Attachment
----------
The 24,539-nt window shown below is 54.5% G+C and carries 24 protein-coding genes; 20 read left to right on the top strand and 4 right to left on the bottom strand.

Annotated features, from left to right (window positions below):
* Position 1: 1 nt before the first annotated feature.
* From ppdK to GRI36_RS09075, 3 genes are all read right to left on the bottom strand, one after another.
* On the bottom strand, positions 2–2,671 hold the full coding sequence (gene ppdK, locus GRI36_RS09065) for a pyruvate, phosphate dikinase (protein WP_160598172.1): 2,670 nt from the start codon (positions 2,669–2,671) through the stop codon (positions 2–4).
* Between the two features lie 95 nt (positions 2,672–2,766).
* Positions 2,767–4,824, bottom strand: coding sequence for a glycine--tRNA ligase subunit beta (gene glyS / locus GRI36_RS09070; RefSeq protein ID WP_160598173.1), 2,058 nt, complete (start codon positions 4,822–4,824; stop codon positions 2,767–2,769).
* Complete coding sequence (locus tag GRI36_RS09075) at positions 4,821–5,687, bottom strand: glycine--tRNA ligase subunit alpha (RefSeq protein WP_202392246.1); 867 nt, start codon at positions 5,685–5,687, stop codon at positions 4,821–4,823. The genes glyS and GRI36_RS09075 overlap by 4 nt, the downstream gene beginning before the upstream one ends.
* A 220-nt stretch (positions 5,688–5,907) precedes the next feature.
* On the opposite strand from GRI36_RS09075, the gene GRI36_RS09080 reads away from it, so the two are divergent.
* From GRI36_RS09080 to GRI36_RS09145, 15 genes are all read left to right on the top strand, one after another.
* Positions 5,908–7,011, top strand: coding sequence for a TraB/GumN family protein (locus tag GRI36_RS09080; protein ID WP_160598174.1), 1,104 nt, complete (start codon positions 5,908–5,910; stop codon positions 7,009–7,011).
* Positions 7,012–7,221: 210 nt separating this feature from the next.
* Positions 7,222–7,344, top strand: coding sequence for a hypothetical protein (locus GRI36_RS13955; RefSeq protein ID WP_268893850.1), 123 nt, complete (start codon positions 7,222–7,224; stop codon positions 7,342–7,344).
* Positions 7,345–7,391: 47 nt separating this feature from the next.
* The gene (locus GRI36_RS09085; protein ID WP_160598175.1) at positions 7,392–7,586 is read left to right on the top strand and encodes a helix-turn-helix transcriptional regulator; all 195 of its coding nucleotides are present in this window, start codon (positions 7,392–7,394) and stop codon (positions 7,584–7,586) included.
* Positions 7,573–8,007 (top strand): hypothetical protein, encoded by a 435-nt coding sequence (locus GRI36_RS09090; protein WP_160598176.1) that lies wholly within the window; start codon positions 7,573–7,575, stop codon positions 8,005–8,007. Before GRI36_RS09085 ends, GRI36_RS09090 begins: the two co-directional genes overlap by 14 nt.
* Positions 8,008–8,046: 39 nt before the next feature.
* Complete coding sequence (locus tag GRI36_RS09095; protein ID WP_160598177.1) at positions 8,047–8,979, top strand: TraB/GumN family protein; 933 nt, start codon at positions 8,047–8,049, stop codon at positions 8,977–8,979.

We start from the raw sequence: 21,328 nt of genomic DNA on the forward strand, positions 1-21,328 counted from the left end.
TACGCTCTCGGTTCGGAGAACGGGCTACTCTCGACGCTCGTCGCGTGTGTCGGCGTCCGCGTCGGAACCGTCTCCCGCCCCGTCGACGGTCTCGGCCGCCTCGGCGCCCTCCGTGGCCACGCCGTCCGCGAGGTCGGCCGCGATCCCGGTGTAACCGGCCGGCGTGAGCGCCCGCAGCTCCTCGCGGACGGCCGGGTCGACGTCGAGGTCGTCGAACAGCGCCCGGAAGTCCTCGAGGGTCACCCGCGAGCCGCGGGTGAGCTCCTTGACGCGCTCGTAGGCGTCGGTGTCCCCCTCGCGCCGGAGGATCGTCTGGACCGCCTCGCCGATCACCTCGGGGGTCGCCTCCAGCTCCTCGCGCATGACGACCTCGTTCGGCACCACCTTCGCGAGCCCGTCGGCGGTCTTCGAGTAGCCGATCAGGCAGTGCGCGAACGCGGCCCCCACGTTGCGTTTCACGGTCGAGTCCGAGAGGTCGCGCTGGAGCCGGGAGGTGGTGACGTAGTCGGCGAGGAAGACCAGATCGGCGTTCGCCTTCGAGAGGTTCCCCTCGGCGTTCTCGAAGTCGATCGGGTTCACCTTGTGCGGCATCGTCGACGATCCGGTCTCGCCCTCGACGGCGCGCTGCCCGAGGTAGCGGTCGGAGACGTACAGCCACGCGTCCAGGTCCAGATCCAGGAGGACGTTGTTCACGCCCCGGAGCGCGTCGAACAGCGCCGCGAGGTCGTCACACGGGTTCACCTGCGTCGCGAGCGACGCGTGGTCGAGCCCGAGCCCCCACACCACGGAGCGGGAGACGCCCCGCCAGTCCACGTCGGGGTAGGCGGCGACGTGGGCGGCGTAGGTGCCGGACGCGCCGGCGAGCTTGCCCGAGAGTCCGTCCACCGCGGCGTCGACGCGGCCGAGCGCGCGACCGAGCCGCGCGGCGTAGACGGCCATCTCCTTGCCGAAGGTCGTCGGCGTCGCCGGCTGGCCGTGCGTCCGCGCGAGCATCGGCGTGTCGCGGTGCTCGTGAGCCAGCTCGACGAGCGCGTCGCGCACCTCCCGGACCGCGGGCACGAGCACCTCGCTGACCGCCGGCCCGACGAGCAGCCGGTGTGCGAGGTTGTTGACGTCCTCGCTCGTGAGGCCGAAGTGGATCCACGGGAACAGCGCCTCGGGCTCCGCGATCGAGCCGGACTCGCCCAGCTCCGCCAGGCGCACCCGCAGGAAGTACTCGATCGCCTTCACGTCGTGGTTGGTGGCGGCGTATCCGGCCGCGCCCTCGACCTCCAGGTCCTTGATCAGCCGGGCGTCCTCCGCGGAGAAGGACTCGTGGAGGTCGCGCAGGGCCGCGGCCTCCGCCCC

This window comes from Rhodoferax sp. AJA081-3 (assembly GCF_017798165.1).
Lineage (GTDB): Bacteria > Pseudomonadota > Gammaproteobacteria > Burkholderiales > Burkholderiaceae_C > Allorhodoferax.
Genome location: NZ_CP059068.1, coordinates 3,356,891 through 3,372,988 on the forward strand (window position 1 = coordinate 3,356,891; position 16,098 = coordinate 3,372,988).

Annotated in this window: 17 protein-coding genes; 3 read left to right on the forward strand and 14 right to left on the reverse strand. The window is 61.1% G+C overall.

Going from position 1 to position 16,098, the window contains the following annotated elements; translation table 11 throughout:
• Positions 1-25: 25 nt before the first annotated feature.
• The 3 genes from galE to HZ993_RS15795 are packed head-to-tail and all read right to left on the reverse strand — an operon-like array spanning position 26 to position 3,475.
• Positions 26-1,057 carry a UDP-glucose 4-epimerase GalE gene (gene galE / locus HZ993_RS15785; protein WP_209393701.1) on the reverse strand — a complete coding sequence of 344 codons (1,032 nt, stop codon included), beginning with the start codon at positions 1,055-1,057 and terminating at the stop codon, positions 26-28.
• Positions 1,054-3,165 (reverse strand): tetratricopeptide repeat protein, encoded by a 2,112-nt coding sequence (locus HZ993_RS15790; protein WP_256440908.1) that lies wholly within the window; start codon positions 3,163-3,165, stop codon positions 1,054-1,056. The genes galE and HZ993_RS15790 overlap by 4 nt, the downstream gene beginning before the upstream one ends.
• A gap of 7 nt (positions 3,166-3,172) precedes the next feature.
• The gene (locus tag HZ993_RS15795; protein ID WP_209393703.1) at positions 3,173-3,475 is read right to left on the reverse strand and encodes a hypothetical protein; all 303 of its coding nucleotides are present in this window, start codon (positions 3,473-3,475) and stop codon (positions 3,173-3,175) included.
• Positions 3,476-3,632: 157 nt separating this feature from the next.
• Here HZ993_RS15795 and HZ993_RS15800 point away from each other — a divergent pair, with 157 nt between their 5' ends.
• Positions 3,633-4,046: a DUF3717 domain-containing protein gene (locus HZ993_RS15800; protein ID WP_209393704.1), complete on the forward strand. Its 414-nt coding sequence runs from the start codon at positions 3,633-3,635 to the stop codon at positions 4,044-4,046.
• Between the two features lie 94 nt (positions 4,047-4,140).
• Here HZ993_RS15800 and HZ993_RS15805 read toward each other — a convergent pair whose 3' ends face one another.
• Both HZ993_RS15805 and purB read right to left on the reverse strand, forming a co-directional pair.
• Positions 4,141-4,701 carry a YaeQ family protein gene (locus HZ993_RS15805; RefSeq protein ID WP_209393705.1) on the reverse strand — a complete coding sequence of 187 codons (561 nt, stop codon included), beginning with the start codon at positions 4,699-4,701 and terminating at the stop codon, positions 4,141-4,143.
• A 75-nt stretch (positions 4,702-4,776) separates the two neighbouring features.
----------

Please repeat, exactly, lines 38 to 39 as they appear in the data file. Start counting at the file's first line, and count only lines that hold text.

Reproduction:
• Both HZ993_RS15805 and purB read right to left on the reverse strand, forming a co-directional pair.
• Positions 4,141-4,701 carry a YaeQ family protein gene (locus HZ993_RS15805; RefSeq protein ID WP_209393705.1) on the reverse strand — a complete coding sequence of 187 codons (561 nt, stop codon included), beginning with the start codon at positions 4,699-4,701 and terminating at the stop codon, positions 4,141-4,143.